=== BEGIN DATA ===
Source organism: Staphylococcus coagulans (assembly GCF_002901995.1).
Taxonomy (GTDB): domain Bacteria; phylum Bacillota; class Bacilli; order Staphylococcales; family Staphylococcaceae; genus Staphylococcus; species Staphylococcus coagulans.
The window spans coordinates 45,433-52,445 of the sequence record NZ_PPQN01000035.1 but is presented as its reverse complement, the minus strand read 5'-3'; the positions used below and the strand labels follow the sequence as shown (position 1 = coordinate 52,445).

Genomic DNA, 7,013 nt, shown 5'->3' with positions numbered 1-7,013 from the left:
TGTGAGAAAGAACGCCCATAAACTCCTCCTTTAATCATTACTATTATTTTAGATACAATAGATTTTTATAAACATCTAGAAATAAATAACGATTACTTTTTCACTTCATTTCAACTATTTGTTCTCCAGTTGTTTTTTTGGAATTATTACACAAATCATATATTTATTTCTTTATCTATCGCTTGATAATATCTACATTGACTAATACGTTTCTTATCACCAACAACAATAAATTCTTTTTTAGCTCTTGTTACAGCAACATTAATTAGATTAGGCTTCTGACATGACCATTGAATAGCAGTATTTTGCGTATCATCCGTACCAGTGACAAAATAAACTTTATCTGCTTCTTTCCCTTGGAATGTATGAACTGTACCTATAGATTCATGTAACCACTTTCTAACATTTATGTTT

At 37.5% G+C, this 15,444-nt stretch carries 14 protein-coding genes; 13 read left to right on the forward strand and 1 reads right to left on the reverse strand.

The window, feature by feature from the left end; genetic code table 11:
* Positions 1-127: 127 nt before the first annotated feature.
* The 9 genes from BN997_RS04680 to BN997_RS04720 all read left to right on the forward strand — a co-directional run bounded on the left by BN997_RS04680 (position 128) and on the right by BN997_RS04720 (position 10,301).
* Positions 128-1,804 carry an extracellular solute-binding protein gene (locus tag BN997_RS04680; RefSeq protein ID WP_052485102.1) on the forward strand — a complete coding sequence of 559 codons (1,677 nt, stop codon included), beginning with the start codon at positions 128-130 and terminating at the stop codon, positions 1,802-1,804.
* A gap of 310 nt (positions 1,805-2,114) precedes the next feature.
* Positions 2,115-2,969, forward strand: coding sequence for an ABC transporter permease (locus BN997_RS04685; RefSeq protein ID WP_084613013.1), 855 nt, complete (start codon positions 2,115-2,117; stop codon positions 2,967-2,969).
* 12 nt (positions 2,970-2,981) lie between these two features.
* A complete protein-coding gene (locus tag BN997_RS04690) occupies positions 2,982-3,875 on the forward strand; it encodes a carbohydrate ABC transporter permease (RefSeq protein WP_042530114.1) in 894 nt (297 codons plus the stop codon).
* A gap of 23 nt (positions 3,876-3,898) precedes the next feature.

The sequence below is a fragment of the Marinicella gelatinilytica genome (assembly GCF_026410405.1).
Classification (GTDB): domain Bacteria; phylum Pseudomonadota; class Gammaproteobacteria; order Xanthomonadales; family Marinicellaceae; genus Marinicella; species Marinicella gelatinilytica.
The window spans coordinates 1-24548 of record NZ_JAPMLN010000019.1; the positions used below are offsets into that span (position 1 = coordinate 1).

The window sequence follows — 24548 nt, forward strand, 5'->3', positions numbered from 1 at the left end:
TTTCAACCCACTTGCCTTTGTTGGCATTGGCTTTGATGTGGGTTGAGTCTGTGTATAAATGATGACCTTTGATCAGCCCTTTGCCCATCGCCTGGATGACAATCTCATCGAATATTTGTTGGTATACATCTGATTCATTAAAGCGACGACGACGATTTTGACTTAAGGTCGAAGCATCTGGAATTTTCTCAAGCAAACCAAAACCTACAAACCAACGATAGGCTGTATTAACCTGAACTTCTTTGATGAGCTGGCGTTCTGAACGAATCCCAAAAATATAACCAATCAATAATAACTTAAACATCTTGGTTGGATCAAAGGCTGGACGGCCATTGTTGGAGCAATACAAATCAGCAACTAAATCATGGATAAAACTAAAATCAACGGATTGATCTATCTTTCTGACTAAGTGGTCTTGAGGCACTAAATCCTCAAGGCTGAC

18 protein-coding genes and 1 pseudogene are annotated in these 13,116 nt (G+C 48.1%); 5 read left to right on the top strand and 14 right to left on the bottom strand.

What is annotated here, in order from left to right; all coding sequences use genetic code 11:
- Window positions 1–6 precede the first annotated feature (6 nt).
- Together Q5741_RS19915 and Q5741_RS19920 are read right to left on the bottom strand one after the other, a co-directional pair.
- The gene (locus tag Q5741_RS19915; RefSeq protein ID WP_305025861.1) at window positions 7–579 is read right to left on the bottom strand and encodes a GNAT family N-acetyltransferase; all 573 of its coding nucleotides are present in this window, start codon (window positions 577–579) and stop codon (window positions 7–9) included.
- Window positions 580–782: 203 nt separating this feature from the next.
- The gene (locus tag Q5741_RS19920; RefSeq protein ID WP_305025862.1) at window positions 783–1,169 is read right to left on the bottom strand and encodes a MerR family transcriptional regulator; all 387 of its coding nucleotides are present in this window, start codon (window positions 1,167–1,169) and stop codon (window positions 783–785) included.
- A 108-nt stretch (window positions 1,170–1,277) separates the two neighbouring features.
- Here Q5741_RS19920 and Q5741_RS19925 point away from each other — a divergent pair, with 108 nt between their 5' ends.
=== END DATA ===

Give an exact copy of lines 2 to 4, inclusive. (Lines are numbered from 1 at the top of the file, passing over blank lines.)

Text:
Taxonomy (GTDB): domain Bacteria; phylum Bacillota; class Bacilli; order Staphylococcales; family Staphylococcaceae; genus Staphylococcus; species Staphylococcus coagulans.
The window spans coordinates 45,433-52,445 of the sequence record NZ_PPQN01000035.1 but is presented as its reverse complement, the minus strand read 5'-3'; the positions used below and the strand labels follow the sequence as shown (position 1 = coordinate 52,445).

Genomic DNA, 7,013 nt, shown 5'->3' with positions numbered 1-7,013 from the left: